Setting up Clojurescript is fully described over at the Clojurescript Quick Start. What I am doing here is just reorganizing and rewriting to make things a bit more clear to someone that thinks like I do. While I was setting up clojurscript, I missed a couple of things as I was going along. So I thought it might be useful to others to go through the process for others. I work on Linux, and this method will work there. I suspect very strongly that it will work on OSX as well.

Download Clojurescript

First and foremost download Clojurescript as below.

$ git clone

Yes, you need to go ahead and do the git clone. Clojurescript is moving forward rapidly and will be for the foreseeable future. You are going to be updating the repo on a regular basis. So go ahead and clone it. I suggest you put in whatever working directory you use for projects. I tend to keep my projects in $HOME/workspace, and that is where Clojurescript lives on my box. This works out rather well because I expect to be contributing back. Hopefully, you will too.


You can bootstrap everything by running the bootstrap script in the Clojurescript directory.

$ ./script/bootstrap
Fetching Clojure...
Fetching Google Closure Library...
Fetching Google Closure Compiler...
Building goog.jar...
Copying closure/compiler/compiler.jar to lib/...

It will pull down all the dependencies for Clojurescript. Note that Clojurescript relies on Clojure 1.3.0beta1 (at the time of this writing). It’s very probable that you are thinking about using Clojurescript as the front end to a project that uses Clojure as a back end. If that is the case, it’s probably best to base your back end project on Clojure 1.3.0beta1 or whatever happens to be the current version of Clojure that Clojure script uses.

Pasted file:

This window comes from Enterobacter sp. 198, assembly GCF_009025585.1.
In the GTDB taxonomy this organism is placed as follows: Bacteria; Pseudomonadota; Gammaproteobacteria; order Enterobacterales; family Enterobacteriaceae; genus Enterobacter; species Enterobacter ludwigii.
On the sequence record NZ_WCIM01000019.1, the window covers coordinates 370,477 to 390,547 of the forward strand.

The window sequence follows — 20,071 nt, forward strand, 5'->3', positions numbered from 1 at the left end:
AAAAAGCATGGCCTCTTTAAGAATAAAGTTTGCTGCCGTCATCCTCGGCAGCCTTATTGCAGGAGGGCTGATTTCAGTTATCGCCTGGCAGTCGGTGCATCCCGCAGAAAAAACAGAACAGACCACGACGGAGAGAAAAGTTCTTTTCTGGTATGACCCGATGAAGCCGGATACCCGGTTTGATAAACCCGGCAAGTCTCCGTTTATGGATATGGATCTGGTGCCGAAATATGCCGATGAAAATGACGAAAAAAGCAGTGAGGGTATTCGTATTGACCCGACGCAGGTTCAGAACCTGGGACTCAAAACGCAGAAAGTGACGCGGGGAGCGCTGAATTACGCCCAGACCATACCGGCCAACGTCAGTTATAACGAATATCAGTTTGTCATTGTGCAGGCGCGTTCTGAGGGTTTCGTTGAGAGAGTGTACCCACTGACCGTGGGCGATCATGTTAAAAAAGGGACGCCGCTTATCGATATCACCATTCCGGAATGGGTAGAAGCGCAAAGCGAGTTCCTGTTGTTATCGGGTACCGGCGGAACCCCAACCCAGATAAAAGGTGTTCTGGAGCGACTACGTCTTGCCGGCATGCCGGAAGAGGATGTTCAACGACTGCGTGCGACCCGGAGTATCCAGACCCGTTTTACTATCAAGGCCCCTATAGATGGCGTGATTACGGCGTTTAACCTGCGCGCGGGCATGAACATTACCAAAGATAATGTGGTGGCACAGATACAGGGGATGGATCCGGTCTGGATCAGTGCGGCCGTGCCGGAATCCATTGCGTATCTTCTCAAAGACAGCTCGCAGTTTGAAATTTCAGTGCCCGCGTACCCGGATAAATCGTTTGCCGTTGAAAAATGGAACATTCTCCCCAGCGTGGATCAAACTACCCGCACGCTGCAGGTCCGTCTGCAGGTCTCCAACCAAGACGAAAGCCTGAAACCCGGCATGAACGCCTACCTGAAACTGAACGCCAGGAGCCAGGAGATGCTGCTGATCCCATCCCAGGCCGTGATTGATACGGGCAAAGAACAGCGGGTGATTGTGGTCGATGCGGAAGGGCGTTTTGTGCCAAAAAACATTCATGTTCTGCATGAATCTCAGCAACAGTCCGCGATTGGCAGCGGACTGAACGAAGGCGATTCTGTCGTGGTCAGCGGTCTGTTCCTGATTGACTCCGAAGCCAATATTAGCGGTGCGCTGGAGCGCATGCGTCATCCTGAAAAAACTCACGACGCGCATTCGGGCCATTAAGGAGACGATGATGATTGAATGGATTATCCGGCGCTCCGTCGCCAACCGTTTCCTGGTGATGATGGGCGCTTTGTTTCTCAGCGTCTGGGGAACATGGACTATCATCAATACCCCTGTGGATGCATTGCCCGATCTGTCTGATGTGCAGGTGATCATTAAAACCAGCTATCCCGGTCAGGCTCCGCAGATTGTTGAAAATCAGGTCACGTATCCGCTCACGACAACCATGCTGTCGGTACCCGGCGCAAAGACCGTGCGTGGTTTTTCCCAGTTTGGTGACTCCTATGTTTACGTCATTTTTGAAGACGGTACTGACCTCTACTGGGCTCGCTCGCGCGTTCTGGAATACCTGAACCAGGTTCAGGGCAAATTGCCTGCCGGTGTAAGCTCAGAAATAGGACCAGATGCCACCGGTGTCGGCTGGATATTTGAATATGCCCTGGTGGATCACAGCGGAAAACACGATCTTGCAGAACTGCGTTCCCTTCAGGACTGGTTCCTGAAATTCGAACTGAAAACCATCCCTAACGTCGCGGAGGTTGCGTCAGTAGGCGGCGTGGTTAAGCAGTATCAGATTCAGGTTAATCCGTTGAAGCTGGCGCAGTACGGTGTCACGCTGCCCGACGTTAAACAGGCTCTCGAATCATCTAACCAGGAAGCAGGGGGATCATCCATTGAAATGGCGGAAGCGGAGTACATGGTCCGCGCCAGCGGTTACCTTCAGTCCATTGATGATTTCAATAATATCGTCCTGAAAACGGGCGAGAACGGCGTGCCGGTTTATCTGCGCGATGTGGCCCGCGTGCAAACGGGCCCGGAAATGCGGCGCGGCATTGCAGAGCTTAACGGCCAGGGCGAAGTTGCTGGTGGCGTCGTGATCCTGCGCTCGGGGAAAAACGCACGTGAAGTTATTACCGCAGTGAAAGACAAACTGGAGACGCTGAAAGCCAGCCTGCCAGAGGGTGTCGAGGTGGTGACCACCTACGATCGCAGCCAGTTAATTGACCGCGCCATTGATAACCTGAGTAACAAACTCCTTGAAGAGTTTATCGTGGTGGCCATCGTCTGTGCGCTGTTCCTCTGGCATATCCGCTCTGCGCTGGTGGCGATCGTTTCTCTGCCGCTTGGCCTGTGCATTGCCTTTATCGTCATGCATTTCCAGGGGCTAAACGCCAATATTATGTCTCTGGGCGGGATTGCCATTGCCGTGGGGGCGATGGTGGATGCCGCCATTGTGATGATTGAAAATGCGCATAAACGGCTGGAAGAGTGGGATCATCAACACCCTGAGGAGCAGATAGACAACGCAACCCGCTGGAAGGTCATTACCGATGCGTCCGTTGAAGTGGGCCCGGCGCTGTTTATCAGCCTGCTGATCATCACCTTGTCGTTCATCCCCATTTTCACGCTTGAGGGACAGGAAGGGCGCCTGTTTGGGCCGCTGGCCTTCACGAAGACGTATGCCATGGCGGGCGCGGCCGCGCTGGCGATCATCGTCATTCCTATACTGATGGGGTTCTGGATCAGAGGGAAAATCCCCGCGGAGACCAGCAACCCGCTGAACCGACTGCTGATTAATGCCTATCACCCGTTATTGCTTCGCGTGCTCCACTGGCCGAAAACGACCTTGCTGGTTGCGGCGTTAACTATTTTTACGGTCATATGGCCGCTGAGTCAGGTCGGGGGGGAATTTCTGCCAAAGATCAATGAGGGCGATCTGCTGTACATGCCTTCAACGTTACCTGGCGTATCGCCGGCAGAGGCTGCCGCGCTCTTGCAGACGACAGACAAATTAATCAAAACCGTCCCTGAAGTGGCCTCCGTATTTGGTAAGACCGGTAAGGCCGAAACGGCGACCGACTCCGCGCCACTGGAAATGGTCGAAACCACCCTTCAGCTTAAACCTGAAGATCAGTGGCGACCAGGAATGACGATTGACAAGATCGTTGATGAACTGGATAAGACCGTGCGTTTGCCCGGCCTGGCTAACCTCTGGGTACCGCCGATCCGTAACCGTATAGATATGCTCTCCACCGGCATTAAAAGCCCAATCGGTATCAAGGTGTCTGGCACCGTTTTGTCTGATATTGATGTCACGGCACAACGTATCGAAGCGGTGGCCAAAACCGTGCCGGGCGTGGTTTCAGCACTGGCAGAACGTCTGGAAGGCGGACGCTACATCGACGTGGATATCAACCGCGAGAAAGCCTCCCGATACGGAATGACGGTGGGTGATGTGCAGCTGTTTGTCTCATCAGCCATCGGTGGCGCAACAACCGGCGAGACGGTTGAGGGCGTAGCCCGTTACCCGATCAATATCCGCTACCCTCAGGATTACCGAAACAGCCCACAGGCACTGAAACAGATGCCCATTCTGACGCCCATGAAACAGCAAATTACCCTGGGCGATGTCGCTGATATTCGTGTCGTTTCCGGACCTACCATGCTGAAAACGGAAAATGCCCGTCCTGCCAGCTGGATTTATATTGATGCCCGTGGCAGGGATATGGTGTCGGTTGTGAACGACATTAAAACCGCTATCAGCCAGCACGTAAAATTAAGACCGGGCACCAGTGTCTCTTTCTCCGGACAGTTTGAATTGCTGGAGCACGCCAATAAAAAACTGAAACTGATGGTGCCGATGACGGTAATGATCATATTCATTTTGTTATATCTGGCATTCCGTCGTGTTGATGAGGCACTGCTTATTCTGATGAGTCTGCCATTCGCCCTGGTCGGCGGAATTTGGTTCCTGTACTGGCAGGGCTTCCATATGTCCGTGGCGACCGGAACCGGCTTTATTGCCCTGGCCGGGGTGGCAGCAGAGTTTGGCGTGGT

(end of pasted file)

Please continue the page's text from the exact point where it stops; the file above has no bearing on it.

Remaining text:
If everything went well, the next thing we need to do is to setup the CLOJURESCRIPT_HOME env variable. This should point to where you installed Clojurescript. If you remember, I put my Clojurescript in $HOME/workspace/clojurescript and that’s where my CLOJURESCRIPT_HOME points.


Of course, replace with actual location of your clojurescript repo.

Setting up the Paths

Finally, we want to set up the paths. You can either set your system PATH env variable to include both $CLOJURESCRIPT_HOME/script and $CLOJURESCRIPT_HOME/bin or you can symlink the cljsc and repl scripts to a location already in your bin directory. So you might do


For putting those two in your path. Or you might do

$ ln -s $CLOJURESCRIPT_HOME/bin/cljsc $HOME/bin/
$ ln -s $CLOJURESCRIPT_HOME/script/repljs $HOME/bin/

As you might imagine, I have $HOME/bin already in my path. Either one works just fine, so it’s up to you. What you do not want to do is copy those scripts into locations in your PATH. Remember those scripts are going to change.

Try it Out

So let’s try it out. Run the reply; you should see something that looks like this.

$ repljs
"Type: " :cljs/quit " to quit"

If you do, then WOOT! You are golden. If you don’t, then you probably forgot a step or did something wrong (or something fundamental has changed since I wrote this). Go back and take a look and see what went wrong.

Compiling Clojurscript

Having a repl is pretty impressive, and you are going to use it, but what you want to do is integrate it into your project. At the moment how you do, that is going to vary a lot depending on your project. However, in general here are two ways to do that. The first is to use the repl; the second is to run cljsc. I tend to use the cljsc script because I can stick it in a script.

I am building a project in Google App Engine using appengine-magic. I would love to have a compiler built into leiningen. However, there are no lein plugins for clojurescript yet. So I have a little shell script the runs in the root of the project. That shell script does the following.

$ cljsc ./src '{:optimizations :advanced :output-dir "war/js" :output-to "war/js/myprojectname.js"}'

That will do the whole program compilation over all your cljs files. As soon as we get some lein goodness, I will be migrating to that. I like an integrated build system quite a lot. ⤧  Next post Building an Application with ClojureScript and the Closure Library ⤧  Previous post An Introduction to Erlang